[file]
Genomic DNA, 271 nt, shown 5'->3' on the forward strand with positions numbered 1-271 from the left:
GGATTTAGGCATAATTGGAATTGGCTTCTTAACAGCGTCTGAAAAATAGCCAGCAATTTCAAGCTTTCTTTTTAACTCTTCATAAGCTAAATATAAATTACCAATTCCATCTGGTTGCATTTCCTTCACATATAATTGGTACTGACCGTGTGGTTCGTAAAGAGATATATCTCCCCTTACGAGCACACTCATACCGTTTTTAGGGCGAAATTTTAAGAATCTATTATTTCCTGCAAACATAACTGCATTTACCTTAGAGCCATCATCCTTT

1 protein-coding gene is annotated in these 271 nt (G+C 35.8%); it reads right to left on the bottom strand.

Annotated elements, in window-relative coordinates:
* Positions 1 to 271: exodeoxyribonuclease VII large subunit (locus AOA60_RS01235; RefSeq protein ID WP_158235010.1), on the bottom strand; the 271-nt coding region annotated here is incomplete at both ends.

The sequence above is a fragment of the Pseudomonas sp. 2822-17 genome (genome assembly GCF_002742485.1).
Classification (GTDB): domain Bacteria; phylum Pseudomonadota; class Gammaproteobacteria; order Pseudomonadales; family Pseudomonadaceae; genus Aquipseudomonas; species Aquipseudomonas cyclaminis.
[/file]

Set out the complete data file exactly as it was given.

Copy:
Genomic DNA, 271 nt, shown 5'->3' on the forward strand with positions numbered 1-271 from the left:
GGATTTAGGCATAATTGGAATTGGCTTCTTAACAGCGTCTGAAAAATAGCCAGCAATTTCAAGCTTTCTTTTTAACTCTTCATAAGCTAAATATAAATTACCAATTCCATCTGGTTGCATTTCCTTCACATATAATTGGTACTGACCGTGTGGTTCGTAAAGAGATATATCTCCCCTTACGAGCACACTCATACCGTTTTTAGGGCGAAATTTTAAGAATCTATTATTTCCTGCAAACATAACTGCATTTACCTTAGAGCCATCATCCTTT

1 protein-coding gene is annotated in these 271 nt (G+C 35.8%); it reads right to left on the bottom strand.

Annotated elements, in window-relative coordinates:
* Positions 1 to 271: exodeoxyribonuclease VII large subunit (locus AOA60_RS01235; RefSeq protein ID WP_158235010.1), on the bottom strand; the 271-nt coding region annotated here is incomplete at both ends.

The sequence above is a fragment of the Pseudomonas sp. 2822-17 genome (genome assembly GCF_002742485.1).
Classification (GTDB): domain Bacteria; phylum Pseudomonadota; class Gammaproteobacteria; order Pseudomonadales; family Pseudomonadaceae; genus Aquipseudomonas; species Aquipseudomonas cyclaminis.